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An invader out of the blue—Changa Chait!

An invader out of the blue—Changa Chait!

Albeit, age has caught up with me—past my mid-sixties today—every Dashain, when kites dot the sky in a kaleidoscope of vibrant colors–red, blue, yellow, green, you name it, the sight mesmerizes me to take a flight down memory lane to my childhood fantasy—flying and fighting kites.  

Bygone memories surge back, and the image of a skinny little boy swims before my eyes. Oblivious to the rest of the world, he totes a lattai (wooden reel), his eyes glued on his red kite pivoting, spinning, and diving in the sky in the sweltering midday sun, his face turned ruddy swathed in sweat and grime—for all he cares. 

Just then, out of the blue, a yellow-n-black bi-colored kite looms, spoiling for a fight. The boy watches the adversary and, with bated breath, braces himself. The challenger soars up, whirls, and tears down upon his kite. 

Attaboy! The boy smartly outwits the blitzing onrush, propels his kite above the opponent’s, and, gaining the upper hand, zeroes in on it before it can get its bearings. The duel kicks off, both fixated on a kill as lines get fed, and the warring kites spin away. 

Hardly past a few moments, the bi-colored contender, unawares, totters and plunges earthward in a pathetic glide. ‘Chait’, bursts out the boy, bellowing at the top of his voice—his cheeks flushed florid.  

How can I forget those stirring moments drenched in excitement and drama, let alone the wide-eyed, heady little lad flying his kite? Because, dear readers, I was ‘he’.

In the 1960s, in Kathmandu, with no telly and dreary delays (some for months) for movies to switch at the handful of theaters, for the youngsters, the only way out to unwind during the Dashain holidays was to fly kites, run kites and fight kites.

I was 10/12 years old, and my passion and obsession was flying kites. And to satisfy my craze, I would go to any lengths head over heels. I whined, scrounged, stole, threw one too many tantrums at home, and did not mind trading mom’s thrashing for a day’s kiting.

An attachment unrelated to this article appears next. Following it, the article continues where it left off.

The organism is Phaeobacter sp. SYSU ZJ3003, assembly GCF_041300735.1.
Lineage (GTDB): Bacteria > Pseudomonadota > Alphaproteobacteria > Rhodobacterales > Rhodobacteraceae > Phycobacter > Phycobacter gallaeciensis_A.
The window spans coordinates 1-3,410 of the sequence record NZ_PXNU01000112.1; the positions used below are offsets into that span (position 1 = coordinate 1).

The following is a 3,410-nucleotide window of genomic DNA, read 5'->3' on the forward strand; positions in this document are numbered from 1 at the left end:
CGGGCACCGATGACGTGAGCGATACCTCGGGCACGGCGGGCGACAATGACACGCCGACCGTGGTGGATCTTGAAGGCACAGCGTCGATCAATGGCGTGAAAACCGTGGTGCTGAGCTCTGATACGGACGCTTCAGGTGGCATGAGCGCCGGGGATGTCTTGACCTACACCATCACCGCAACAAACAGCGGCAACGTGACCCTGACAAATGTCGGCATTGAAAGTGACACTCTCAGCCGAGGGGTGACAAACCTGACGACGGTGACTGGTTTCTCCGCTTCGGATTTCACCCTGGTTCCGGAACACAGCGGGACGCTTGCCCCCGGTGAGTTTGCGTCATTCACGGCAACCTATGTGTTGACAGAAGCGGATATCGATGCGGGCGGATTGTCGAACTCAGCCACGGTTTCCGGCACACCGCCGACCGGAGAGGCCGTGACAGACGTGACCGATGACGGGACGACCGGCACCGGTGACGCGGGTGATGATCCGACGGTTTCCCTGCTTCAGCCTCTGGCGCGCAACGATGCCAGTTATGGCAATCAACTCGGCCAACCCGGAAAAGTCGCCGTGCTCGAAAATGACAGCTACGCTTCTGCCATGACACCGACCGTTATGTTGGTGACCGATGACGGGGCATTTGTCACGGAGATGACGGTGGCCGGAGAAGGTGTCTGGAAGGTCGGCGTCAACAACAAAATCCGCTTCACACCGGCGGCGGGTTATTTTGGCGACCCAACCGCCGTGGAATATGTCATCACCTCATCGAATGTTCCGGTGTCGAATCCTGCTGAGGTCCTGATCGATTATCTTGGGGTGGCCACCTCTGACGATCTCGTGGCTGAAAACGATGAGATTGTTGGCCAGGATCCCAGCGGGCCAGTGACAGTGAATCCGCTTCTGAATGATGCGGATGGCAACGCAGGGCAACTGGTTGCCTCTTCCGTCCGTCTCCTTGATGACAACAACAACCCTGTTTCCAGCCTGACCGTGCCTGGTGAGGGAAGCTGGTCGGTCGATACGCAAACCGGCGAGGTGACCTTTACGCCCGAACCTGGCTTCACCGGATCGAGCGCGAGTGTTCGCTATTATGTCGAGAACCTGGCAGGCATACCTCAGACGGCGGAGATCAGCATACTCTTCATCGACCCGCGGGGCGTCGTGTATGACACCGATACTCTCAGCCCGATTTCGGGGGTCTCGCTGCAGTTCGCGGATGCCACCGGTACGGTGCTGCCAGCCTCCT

Following the Dashain escapades, what stood out as endearing reminders were the tell-tale cuts, gashes, and rashes, all so gallantly endured during the time, and the sudden nostalgic feeling a cherished season had again gone by a little too early.

The historical Asan Tole, in those days, with a sprinkling of kite shops, was the hub for all the kiting paraphernalia. Unlike the ready-to-use glass-coated strings (available in later years), we had to do with plain strings. The kites came from Kolkata and Patna (India), the strings from Bareilly (India), while the local carpenters made the wooden reels.

There was more; we could not just yet have a go at flying, as we stood no chance of sparring it out with other flyers without applying the maza on the string—a concoction of alas (flax seed), arrowroot powder, sago grains, a slippery extract squeezed out of a cactus plant called ghyukumari (aloe vera), and powdered glass (pounded electric bulbs). 

We brewed the whole gamut of ingredients into a thick consistency and then applied it to the string and let it dry in the sun; every kiter prided himself in his maza recipe, which he kept hush-hush for success at kite fighting, rested upon it.

I was not an ace fighter, but I held some clout over my neighborhood peers. In my elements, I downed seven or eight kites in a day against a loss of two or three, a feat my local pals admired. But there were days when only frustrating defeats stared me in the face. 

I had friends who were great at kite running, but I needed a stomach for it as it called for speed and brawn that I lacked, and as often as not, such runs ended up in brawls.

One Dashain, our neighborhood was in for a big jolt—an intruder had trespassed our territory, blazing a cutting spree across our sky, spelling doom for every single kite that dared cross its path. None stood a chance, and none—spared. A confrontation for me was inevitable, but I was not the kind to be intimidated that easily. But, it looked like I was fated, too, like the other kiters. It hurt bad when I lost kite after kite to this formidable adversary.